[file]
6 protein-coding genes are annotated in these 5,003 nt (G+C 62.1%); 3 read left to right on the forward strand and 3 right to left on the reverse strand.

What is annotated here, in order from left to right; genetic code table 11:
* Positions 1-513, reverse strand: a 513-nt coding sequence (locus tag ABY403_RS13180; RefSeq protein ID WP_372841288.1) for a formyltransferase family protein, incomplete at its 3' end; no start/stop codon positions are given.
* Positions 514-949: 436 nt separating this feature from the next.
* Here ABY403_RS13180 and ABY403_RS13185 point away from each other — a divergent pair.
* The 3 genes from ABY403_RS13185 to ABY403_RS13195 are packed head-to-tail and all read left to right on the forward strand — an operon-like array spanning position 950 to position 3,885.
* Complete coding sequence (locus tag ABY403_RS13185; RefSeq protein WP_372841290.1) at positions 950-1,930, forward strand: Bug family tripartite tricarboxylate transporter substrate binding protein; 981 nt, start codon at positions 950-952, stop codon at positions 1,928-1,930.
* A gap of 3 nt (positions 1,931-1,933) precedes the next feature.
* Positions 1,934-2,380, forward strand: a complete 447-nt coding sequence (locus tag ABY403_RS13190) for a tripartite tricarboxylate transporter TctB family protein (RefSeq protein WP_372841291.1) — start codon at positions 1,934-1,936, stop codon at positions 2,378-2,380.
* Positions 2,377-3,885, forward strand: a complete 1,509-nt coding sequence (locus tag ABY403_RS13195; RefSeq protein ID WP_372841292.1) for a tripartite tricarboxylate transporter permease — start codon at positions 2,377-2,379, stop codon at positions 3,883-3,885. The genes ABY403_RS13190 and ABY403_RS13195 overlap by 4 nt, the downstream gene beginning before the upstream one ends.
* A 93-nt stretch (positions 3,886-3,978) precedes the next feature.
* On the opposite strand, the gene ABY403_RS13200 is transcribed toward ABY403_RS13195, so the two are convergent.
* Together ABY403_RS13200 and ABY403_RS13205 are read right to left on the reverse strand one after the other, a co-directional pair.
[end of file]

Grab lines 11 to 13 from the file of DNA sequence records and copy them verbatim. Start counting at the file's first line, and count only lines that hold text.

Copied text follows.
* A 93-nt stretch (positions 3,886-3,978) precedes the next feature.
* On the opposite strand, the gene ABY403_RS13200 is transcribed toward ABY403_RS13195, so the two are convergent.
* Together ABY403_RS13200 and ABY403_RS13205 are read right to left on the reverse strand one after the other, a co-directional pair.